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Thursday, 02 May 2013 14:47

Animal Shelter Supervisory Position Back in Job Market

By Brian Cremo | News

BALLSTON SPA — After the full county Board of Supervisors rejected the proposal of hiring 22-year-old Christina Abele as the Saratoga County Animal Shelter Supervisor, an entirely new application process has started and the animal shelter committee expects to be interviewing candidates around the week of May 12.

Although there is no specific timetable, both Personnel Director Jack Kalinkewicz and Wilton town Supervisor Art Johnson said the qualified applications should be reviewed by next week.

“We will probably leave the job posted for another week or so,” Johnson said. “I’d like to see the interview process start the following week.”

Since all of the previous 62 applicants who applied under the 33-year-old job description have been tossed aside, there have been 13 new applicants, including those from out of county. A number of the 62 applicants do not meet the new enhanced qualifications, Johnson said.

Whether or not the new applicants meet the new qualifications is still to be decided. 

“The applicants haven’t been qualified yet,” Kalinkewicz said. “Even though they’re here as applicants, it doesn’t mean that they are qualified to even be considered at this point.”

The new application states the minimum qualifications of a “regionally accredited or NYS registered college or university with a Bachelor’s Degree in Business Administration, Public Administration, Economics, Accounting, Animal Science, Animal Industry or a closely related field.” 

The newly tuned description has people like Carol Lang, founder of Busy Bones 500, which raises money for the shelter, much happier than when the supervisory position was going to someone without any previous supervisory experience.

“I’m really happy that they realized they made a mistake and that they went back to the drawing board and did a new job description,” Lang said. “It’s still not exactly as I’d like, but at least they’re trying and you now need a college degree and some supervision. You can’t have a supervisor job without any qualifications.”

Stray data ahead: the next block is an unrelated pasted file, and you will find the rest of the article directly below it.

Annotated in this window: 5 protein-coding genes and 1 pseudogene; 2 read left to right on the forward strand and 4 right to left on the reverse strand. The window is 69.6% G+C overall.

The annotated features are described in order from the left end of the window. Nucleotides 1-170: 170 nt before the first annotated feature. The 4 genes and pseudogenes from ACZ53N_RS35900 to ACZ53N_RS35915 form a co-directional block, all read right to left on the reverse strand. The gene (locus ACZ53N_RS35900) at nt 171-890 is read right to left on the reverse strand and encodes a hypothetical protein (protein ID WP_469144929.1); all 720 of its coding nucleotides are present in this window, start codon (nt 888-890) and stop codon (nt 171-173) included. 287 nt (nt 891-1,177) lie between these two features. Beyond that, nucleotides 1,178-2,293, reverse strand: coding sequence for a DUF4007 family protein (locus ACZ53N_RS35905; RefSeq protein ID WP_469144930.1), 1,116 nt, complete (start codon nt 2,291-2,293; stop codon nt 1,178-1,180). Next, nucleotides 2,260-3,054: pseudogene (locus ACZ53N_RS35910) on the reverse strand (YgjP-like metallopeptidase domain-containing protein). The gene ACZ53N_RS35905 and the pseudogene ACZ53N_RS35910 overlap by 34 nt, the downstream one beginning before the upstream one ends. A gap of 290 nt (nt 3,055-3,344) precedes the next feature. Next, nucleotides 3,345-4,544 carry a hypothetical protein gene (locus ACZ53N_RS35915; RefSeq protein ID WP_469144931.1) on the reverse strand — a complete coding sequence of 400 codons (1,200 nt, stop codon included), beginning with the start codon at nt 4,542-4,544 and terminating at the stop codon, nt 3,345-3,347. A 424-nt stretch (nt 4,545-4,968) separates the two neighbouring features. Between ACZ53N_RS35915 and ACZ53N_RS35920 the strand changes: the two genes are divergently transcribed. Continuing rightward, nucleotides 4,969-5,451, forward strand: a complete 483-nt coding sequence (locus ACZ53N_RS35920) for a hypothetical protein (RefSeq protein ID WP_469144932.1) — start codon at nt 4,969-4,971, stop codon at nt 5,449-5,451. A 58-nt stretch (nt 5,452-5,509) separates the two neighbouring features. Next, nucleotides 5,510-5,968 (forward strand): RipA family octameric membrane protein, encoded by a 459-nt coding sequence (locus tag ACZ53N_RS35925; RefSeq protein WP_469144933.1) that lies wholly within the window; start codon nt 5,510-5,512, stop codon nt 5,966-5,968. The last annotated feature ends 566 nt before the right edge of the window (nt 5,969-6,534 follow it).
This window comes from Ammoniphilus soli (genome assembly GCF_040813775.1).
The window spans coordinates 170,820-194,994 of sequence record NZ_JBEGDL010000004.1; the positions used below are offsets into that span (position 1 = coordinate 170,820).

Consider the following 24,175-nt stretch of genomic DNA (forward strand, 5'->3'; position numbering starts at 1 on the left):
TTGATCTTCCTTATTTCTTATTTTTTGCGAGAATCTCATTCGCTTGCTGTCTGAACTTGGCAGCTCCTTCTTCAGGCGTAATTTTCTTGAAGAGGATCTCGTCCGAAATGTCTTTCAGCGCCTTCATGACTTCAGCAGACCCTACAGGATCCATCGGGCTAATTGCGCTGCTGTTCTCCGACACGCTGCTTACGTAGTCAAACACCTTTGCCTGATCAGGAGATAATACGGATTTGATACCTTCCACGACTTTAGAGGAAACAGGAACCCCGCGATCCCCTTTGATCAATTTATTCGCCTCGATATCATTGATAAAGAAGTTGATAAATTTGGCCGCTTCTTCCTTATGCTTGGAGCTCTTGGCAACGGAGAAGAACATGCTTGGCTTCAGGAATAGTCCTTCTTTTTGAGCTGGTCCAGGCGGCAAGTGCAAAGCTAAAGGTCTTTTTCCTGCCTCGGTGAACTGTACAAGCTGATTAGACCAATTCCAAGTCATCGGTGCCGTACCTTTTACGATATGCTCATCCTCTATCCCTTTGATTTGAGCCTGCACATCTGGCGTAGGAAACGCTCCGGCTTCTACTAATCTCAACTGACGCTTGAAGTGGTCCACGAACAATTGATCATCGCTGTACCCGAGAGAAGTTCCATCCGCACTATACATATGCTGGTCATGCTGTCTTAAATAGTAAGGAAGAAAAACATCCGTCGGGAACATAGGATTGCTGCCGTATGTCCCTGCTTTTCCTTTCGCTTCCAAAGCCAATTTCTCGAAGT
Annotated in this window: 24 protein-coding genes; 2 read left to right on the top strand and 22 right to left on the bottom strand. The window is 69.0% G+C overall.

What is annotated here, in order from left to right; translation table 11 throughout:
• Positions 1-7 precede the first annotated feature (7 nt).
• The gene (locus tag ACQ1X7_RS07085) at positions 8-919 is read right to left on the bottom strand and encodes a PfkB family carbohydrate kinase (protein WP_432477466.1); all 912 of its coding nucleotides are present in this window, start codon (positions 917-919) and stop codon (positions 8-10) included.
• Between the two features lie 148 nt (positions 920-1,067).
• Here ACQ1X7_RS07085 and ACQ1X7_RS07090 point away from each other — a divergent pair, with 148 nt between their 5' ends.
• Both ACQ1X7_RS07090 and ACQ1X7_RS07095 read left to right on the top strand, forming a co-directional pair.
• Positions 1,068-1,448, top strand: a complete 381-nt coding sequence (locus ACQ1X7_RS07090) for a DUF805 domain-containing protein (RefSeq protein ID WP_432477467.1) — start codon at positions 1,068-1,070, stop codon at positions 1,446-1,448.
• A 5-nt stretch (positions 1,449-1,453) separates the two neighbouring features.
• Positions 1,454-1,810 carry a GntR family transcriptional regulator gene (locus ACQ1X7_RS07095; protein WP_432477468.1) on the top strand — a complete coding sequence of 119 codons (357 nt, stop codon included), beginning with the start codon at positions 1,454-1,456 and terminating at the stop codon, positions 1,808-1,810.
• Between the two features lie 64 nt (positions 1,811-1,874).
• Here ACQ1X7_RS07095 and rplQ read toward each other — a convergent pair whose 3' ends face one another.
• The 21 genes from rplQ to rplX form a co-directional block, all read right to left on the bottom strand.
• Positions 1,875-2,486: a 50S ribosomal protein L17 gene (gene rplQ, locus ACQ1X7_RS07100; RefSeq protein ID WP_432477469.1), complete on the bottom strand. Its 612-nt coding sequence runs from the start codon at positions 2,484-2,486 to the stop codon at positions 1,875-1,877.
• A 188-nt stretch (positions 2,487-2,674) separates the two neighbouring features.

In addition to the four-year degree, the new description lists two years of being in a supervisory position.

The one thing Lang said she would have liked to see was an end date listed for the hiring process, “so people could know when they could have an answer by.”

The position is still for a $62,413 salary, which oversees an $829,705 shelter budget and 13 employees. The selection process will still go from the Selection Committee, to the Personnel Committee, then to the Law and Finance Committee before being voted on by the full board.

The six member personnel sub-committee who voted in the new qualifications and is responsible for screening and interviewing the candidates will remain the same, consisting of Johnson, Kalinkewicz, the Chair of Public Safety Committee Mindy A. Wormuth, Chairman of County Law and Finance Committee Paul Sauseville,  Chairman of the Board of Supervisors Alan Grattidge and County Administrator Spencer Hellwig.

“We’re proceeding as we normally would,” Kalinkewicz said. “We’re still gathering information and we will proceed as soon as the committee gets together and once they have the qualified candidates in front of them, we will start the interview process

In the meantime, Robert Hartmann the safety and health coordinator in the county’s Personnel Department has been going to the shelter daily, dealing with any possible administrative issues. 

“It seems to be going well,” Johnson said. “There haven’t been any issues or incidents that at least I’ve heard of since we haven’t had a director.”

Going forward, the issue has been somewhat of an educational experience, Johnson said.

“If I learned anything from it, whenever a department head vacancy comes up we really need to evaluate if the job descriptions and the qualifications are current with what the job requires,” Johnson said. “In this case, it was a very old job description. That facility has changed tremendously since Butler first got the job. Now we have a state of the art facility, bigger staff and more medical services. It’s a different animal from back in the old days.”

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